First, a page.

It is likely that Lukes did not propose a specific method for identifying real interests because attempting to do so precipitates a forbidding theoretical dilemma (Benton, 1981). Benton argues that in order for people to understand what their ”real interests“ happen to be, they need to become ”emancipated“ from the coercive influences of the third face of power. The reason for this is that, (as defined by Lukes) while under the influences of radical power, one‘s consciousness is distorted in such a way that one will be unable to recognize one‘s ”real“ interests. However, before one can become ”emancipated“ from radical power, one needs to become aware of its influences. Thus, herein lies one of the components of Benton‘s paradox: if one needs to be free from the influences of the third face of power before one can recognize one‘s real interests, then the influences of radical power would seem to precludes one‘s ability to recognize and challenge — much less achieve ”emancipation“ — from radical power.
In addition, Benton argues that, while individuals cannot achieve ”emancipation“ through their own efforts, neither can they be emancipated collectively. According to Benton, just as individuals are incapable of appealing to the kind of ”standard“ (i.e., an undistorted conception of real interests) that would facilitate their ”emancipation,“ so too are groups incapable of developing an adequate collective standard. Benton contends that in transferring the prerogative of defining real interests to a collective body, individuals simply become subject to another source of power that systematically distorts and manipulates their interests (e.g., 20th century ”socialist“ regimes). Thus, Benton maintains that individuals can neither emancipate themselves, nor can they be emancipated through the help of others. As such, due to the seemingly paradoxical difficulties of identifying real interests, Benton implies that the systematic analysis of the third face of power is impossible.
This dilemma is very similar to the difficulties that have been encountered by postmodernists in their endeavor to critique the universalizing logic of modernist science. Postmodernists (Clough, 1992, 1994; Denzin, 1994a, 1996a; Lather, 1993, 1995; Lemert, 1991, 1993; Richardson, 1991; Seidman, 1991; Tierney, 1997) have argued that, in the interest of developing universalizing themes, modernist scientists overlooked the degree to which such ”universal“ themes were rooted in cultural biases. In an effort to overcome the coercive power that is inherent to universalizing standards — and that is responsible for the marginalization and distortion of knowledge — postmodernists have argued that it is essential to critique and ”deconstruct“ (Denzin, 1994b) such standards. However, due to their thoroughgoing disenchantment with universalizing standards, it has been a challenge for postmodernists to develop epistemologies that avoid both relativism as well as the reproduction of the errors of modernist science.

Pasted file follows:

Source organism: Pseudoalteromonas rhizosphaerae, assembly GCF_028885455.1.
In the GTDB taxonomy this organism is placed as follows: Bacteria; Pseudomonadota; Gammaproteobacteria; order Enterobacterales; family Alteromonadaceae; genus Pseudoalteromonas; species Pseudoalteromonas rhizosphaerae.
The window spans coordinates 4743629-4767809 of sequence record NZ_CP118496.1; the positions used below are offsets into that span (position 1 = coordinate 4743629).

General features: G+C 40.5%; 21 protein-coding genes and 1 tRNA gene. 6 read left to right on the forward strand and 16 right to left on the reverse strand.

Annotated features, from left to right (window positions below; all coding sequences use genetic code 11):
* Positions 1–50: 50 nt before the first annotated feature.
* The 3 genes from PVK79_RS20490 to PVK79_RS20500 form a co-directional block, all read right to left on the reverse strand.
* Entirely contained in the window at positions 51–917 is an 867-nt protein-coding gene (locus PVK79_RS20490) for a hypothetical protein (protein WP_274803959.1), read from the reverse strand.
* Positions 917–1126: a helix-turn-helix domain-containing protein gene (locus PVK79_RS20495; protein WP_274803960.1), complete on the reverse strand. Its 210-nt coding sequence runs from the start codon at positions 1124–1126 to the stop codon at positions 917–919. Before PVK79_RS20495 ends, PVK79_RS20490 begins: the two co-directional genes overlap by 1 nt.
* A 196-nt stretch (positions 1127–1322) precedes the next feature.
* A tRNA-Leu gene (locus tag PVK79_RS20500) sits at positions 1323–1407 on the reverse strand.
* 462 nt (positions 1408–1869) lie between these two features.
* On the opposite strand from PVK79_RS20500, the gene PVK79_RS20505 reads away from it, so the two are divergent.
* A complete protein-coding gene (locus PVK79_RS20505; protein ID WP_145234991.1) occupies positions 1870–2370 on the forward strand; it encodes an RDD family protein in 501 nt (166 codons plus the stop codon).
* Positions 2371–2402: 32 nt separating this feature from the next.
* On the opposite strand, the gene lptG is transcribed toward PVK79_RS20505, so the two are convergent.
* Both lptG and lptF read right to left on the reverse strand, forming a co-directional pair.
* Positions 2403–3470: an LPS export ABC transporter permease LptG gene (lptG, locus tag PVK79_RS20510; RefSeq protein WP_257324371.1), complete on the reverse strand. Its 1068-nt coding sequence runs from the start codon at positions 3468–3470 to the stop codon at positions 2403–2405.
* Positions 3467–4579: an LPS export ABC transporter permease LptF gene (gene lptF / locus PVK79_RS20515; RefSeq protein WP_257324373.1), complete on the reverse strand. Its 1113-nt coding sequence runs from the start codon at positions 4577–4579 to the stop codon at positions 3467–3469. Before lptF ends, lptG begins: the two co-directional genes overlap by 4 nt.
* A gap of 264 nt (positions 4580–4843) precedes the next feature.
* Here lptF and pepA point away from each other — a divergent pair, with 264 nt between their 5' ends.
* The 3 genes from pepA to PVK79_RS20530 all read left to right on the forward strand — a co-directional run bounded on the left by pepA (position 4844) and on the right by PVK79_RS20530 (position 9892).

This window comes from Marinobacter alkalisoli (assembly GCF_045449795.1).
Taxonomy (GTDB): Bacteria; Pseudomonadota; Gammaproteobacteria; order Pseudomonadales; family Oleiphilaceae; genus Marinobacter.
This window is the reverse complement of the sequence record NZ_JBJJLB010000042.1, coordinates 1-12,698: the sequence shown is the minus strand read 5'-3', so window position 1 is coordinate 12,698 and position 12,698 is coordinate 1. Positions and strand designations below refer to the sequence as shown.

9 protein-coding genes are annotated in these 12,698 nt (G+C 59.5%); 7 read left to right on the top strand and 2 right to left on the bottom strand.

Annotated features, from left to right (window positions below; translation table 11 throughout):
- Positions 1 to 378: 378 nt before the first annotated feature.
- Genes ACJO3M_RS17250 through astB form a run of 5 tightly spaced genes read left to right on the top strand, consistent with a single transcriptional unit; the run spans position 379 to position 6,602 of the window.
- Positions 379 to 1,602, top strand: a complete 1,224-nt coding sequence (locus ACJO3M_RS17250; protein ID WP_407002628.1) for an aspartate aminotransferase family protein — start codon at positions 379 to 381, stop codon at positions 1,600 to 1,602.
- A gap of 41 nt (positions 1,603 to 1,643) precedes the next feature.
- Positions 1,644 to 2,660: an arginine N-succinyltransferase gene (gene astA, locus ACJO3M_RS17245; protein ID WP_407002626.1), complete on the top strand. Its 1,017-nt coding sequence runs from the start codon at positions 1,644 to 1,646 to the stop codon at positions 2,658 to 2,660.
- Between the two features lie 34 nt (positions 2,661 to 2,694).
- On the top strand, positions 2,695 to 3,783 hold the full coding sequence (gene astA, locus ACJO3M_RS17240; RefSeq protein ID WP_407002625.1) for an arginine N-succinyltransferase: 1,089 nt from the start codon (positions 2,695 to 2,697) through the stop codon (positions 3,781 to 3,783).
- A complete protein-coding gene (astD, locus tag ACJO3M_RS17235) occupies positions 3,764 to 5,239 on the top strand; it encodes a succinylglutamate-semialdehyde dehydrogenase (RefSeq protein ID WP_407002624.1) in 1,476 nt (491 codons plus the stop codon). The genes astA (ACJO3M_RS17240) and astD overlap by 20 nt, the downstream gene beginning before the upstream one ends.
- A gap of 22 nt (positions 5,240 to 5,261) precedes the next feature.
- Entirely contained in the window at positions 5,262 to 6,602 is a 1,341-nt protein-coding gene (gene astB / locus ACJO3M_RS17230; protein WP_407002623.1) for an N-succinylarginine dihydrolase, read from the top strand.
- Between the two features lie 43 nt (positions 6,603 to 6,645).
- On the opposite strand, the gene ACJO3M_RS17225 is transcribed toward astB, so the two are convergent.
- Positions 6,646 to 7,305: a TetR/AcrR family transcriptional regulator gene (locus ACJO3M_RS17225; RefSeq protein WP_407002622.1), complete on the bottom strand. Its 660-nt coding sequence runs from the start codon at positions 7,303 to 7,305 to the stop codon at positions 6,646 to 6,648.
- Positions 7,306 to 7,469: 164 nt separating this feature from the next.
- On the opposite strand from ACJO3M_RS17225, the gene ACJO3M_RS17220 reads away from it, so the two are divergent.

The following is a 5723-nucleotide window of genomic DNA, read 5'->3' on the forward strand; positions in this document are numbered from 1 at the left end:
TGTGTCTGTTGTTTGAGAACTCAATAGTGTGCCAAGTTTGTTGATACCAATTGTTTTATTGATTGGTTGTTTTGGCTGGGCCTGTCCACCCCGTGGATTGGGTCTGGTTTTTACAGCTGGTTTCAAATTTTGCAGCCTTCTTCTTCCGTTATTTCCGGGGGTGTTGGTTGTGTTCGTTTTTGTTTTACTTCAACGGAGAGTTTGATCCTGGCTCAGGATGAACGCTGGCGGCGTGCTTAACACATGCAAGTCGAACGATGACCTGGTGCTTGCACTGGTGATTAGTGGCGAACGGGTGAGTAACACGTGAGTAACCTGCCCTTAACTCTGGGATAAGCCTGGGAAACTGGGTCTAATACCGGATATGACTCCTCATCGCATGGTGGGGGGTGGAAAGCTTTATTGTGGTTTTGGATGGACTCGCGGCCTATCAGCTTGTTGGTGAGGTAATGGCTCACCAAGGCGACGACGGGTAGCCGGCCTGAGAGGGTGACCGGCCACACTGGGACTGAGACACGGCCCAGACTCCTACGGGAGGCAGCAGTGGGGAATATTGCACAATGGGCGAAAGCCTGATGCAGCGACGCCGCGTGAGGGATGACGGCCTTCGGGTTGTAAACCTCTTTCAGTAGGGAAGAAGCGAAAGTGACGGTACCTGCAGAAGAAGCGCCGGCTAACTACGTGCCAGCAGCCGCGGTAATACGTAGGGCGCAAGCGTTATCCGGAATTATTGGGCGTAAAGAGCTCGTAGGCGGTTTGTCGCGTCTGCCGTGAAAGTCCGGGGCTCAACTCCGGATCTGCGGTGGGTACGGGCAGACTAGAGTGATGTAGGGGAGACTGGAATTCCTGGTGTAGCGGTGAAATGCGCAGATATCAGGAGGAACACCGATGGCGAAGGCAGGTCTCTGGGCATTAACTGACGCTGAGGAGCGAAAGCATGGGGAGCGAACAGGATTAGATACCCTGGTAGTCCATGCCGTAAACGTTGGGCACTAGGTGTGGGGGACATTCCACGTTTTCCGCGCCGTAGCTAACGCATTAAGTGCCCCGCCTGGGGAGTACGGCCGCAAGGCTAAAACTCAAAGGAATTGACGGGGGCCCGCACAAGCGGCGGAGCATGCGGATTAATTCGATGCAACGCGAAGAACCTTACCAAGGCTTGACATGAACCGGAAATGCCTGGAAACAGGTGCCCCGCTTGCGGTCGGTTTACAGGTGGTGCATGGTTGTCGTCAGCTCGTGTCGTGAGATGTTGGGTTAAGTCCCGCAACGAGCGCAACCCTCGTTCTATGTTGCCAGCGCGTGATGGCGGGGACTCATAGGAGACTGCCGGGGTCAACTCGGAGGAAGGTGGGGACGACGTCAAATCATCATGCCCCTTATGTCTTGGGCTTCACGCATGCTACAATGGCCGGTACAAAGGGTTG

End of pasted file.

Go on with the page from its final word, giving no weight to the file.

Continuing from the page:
While Benton (1981) does a competent job of characterizing the difficulties that Lukes encountered in specifying a model of real interests, I argue that there is, nevertheless, a solution to this seeming paradox. As the ”paradox of emancipation“ is characterized by Benton, ”total“ emancipation cannot be achieved due to the pervasive influences of the third face of power. However, I believe that individuals may become ”partially“ emancipated through the process of ”redefining reality.“ The process of redefining reality is a means through which individuals may experience moments of autonomy such that they can challenge the influences of the third face of power sufficiently to define and act upon their ”real“ interests.